Netbooks, the small, cheap laptops that are gaining popularity, hurt Microsoft Corp.'s Windows revenues for the second quarter in a row, company executives said today.
Revenues for the Windows client division were down 16% in the first calendar quarter of 2009 compared with the same period last year, Microsoft said -- in part because of the continued growth in netbook sales, which accounted for 10% of all PC shipments in the quarter, according to Bill Koefoed, Microsoft's general manager of investor relations. Profits for the company's Office suite also fell.
A second indicator of netbooks' impact was another fall-off in what Microsoft calls the "premium mix," or the percentage of Windows sales attributed to the higher-priced and higher-margin editions, such as Vista Home Premium, Vista Business, Vista Ultimate and Windows XP Professional. During the first quarter, the premium mix fell by 14 percentage points year over year, from 76% to 62%.
This was the second quarter in a row that the Windows premium mix drop was in double digits: In January, Microsoft confirmed an 11 percentage point drop, from 75% to 64% year to year, for the fourth quarter of 2008. At the same time, the company noted that Windows revenues had slumped 8%.
Netbooks affect Windows revenues because most come with Windows XP Home, a version that has a much lower price point than, for example, Vista Home Premium. Reportedly, Microsoft sells copies of Windows XP Home to netbook makers for as little as $15, but charges $50 to $60 more for a Vista premium edition.
For every netbook sold, Microsoft settles for less revenue, and in the end, less profit.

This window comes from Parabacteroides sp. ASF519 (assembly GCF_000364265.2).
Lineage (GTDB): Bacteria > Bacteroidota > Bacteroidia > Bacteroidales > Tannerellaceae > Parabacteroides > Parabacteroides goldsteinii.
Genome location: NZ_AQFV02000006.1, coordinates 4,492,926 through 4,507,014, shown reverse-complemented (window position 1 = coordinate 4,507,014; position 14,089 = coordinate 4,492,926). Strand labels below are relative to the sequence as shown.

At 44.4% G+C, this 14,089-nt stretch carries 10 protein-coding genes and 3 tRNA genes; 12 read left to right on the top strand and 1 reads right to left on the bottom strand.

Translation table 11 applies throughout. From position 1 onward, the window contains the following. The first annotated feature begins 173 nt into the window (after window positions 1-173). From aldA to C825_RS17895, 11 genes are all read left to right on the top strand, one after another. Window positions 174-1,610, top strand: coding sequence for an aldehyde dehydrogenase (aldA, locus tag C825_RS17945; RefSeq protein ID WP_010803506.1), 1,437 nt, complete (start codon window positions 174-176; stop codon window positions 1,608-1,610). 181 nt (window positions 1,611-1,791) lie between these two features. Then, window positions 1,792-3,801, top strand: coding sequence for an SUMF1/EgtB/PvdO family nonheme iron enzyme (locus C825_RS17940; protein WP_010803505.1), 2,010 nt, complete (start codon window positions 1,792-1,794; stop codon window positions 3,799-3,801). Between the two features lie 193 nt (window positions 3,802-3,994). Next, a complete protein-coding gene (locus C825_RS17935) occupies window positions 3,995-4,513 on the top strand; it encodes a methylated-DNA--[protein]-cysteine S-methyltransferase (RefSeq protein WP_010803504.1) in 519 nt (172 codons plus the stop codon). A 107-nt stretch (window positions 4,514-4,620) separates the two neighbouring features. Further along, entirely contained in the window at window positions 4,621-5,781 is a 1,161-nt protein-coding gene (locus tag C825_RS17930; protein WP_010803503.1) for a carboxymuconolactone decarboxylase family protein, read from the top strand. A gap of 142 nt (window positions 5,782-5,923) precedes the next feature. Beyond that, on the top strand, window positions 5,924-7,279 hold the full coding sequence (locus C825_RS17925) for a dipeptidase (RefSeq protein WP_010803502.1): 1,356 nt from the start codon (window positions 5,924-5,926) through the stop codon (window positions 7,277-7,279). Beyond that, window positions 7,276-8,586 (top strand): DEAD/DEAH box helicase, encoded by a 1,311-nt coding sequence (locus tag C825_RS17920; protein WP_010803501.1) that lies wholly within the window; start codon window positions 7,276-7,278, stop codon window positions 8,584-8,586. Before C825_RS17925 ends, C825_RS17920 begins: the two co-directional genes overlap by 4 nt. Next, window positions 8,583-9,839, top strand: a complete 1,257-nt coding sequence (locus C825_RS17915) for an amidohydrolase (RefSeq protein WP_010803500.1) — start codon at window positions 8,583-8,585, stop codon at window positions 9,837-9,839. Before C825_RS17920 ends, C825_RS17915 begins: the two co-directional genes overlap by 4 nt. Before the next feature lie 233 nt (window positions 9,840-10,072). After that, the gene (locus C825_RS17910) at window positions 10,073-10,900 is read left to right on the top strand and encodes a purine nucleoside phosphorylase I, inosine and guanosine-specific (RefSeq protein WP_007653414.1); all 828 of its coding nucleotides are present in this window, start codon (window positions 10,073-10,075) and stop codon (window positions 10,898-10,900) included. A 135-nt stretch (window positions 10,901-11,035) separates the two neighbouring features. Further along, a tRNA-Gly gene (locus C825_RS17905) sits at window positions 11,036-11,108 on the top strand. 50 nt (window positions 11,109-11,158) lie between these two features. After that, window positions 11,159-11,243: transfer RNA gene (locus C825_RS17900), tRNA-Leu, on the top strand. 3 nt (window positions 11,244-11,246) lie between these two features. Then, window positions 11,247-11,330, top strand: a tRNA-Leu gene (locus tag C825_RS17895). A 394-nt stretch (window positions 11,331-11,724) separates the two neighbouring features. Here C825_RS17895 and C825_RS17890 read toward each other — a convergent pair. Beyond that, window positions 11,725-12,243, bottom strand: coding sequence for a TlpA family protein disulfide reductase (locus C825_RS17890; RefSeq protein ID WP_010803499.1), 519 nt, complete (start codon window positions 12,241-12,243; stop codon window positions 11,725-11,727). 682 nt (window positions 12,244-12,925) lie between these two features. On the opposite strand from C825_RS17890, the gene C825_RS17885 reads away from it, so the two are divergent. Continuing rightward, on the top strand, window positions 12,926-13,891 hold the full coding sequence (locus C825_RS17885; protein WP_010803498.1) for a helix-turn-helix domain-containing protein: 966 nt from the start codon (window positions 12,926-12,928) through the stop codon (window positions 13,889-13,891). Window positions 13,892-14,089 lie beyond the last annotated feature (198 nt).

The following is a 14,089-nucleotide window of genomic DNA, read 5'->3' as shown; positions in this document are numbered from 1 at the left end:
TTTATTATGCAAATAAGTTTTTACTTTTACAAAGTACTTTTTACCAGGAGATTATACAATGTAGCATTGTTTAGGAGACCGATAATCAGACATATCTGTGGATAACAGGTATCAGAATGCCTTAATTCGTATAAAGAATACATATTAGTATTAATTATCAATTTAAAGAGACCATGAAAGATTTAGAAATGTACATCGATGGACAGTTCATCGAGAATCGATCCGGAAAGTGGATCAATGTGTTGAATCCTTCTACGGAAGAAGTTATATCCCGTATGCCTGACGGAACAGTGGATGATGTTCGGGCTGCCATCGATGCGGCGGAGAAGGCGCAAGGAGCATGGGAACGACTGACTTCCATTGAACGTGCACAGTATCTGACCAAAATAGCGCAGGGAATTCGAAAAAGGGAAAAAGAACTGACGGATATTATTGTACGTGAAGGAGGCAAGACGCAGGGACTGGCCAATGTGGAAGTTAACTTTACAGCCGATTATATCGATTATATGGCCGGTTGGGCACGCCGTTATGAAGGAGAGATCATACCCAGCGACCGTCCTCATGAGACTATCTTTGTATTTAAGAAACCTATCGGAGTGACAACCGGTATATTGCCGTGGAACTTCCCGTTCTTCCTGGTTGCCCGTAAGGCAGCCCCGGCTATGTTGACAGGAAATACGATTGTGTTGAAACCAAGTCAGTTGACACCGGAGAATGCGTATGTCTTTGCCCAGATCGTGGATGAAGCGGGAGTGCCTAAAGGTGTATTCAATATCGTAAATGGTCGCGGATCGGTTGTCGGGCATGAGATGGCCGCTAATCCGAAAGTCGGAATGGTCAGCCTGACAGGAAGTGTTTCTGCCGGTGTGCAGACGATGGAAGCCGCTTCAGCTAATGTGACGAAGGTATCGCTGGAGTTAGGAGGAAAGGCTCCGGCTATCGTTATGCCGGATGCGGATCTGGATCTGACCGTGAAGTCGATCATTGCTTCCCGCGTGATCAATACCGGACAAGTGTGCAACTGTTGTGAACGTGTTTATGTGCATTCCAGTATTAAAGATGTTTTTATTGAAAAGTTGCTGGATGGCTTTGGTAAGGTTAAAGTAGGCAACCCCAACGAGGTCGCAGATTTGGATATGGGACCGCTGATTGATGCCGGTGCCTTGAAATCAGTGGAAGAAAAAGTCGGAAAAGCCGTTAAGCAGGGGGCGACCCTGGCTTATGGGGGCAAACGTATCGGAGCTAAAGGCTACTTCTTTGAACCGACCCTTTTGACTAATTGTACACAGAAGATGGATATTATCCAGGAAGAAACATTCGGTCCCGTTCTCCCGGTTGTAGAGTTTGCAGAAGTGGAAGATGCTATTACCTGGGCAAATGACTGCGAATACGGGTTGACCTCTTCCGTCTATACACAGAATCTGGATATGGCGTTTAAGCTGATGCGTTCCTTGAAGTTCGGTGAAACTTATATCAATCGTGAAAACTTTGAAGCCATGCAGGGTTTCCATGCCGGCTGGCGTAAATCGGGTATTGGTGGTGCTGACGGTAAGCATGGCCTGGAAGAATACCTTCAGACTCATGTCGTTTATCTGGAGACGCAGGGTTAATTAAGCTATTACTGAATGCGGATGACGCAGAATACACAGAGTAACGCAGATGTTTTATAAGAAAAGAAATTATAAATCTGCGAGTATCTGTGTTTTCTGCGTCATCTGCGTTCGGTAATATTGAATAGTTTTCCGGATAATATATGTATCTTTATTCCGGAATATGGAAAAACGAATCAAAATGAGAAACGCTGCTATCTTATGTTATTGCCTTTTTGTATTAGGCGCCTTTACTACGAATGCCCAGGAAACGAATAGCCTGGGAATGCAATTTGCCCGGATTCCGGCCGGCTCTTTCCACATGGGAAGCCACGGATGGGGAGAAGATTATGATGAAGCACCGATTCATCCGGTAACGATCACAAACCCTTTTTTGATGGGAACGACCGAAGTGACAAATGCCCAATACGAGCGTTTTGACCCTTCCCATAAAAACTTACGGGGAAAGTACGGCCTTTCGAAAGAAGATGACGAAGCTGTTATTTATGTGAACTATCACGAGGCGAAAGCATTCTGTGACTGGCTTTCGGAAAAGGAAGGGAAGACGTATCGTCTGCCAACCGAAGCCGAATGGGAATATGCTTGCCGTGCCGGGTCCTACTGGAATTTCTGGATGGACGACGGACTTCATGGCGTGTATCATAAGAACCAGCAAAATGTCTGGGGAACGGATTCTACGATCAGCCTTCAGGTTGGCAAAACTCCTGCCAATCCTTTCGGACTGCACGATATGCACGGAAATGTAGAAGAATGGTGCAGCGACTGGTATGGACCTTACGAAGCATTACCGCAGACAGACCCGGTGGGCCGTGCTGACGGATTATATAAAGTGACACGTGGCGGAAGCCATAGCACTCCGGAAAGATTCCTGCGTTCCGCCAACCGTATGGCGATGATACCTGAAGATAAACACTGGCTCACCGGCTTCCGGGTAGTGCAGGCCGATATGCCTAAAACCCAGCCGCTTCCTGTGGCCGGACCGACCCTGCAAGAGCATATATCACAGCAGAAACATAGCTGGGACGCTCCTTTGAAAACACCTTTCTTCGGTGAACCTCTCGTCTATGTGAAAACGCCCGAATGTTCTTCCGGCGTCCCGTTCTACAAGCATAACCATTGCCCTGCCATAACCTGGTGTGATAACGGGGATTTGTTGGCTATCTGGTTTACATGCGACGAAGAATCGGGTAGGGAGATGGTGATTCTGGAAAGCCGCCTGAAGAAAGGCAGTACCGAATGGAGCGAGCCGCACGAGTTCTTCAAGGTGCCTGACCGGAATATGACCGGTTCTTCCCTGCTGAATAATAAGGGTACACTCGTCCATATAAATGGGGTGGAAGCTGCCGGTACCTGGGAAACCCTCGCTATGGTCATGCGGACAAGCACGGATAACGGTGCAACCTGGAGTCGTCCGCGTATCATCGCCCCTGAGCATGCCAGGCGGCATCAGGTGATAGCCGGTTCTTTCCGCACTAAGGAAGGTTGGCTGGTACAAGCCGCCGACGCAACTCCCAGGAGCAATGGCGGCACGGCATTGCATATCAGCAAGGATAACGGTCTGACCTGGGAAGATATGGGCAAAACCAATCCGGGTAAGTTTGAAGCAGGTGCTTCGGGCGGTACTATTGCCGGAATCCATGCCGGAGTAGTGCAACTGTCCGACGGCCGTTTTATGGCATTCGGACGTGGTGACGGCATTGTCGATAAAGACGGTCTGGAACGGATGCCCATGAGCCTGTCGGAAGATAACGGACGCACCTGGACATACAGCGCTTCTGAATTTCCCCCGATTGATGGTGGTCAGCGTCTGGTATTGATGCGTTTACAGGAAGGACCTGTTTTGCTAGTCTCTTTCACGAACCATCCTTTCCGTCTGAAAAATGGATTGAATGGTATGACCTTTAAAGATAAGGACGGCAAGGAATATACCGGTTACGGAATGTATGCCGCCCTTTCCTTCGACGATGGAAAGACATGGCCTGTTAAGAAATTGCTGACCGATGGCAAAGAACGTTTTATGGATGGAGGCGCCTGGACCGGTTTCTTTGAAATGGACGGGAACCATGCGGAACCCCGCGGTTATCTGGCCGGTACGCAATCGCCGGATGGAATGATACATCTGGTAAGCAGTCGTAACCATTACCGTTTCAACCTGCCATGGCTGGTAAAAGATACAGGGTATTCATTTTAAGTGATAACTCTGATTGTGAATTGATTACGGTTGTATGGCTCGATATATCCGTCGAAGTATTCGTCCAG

Microsoft may not have pointed out the specific difference that netbooks made to its Windows business last quarter, but the numbers were there. "We found a continued deterioration in the PC market," said Koefoed, who added that by Microsoft's estimates, global PC sales declined between 7% and 9%. Its unit sales for Windows tracked that closely -- down 6%, said Koefoed -- not surprising, since most machines sold come with Windows preinstalled.
In pre-netbook days, Microsoft's Windows revenues were more or less in sync with PC sales, noted Chris Liddell, the company's chief financial officer, while answering questions later in the earnings call on Thursday. In other words, if PC sales rose 8% during a quarter, Windows revenues grew by about the same amount. But netbooks have thrown a wrench into that calculation, Liddell acknowledged, making it difficult to predict future Windows revenues.
Allan Krans, an analyst at Technology Business Research Inc., put it more bluntly. "That's what got Microsoft from the 6% decline [in Windows unit sales] to the 15% to 16% decline in Windows revenues," said Krans. "Netbooks are a growing impact on Microsoft's bottom line."
Netbooks can't take all the blame for the drop in Windows revenues, Krans cautioned -- the larger issue is the slide in computer sales -- but they exacerbate Microsoft's problem. And it's not going to get better overnight, if ever.
"Netbooks, and lower-priced PCs in general, show a fundamental shift in buying," Krans argued. "It's not something that will go back to the way it was any time soon. The shift is away from bigger and better toward simplicity and ease of use." The latter, he said, was one reason that Apple continues to do relatively well, even though its Macs are premium-priced. "People want something that's easy to use, not heavy and complex," said Krans, referring to operating systems.
The launch of Windows 7, which most analysts believe will happen in the second half of this year, may not put an end to the netbook revenue problem for Microsoft. The company has said it will sell Windows 7 Starter, its lowest-priced version, to netbook makers.
"Netbooks will have a long-term impact on Microsoft," Krans warned.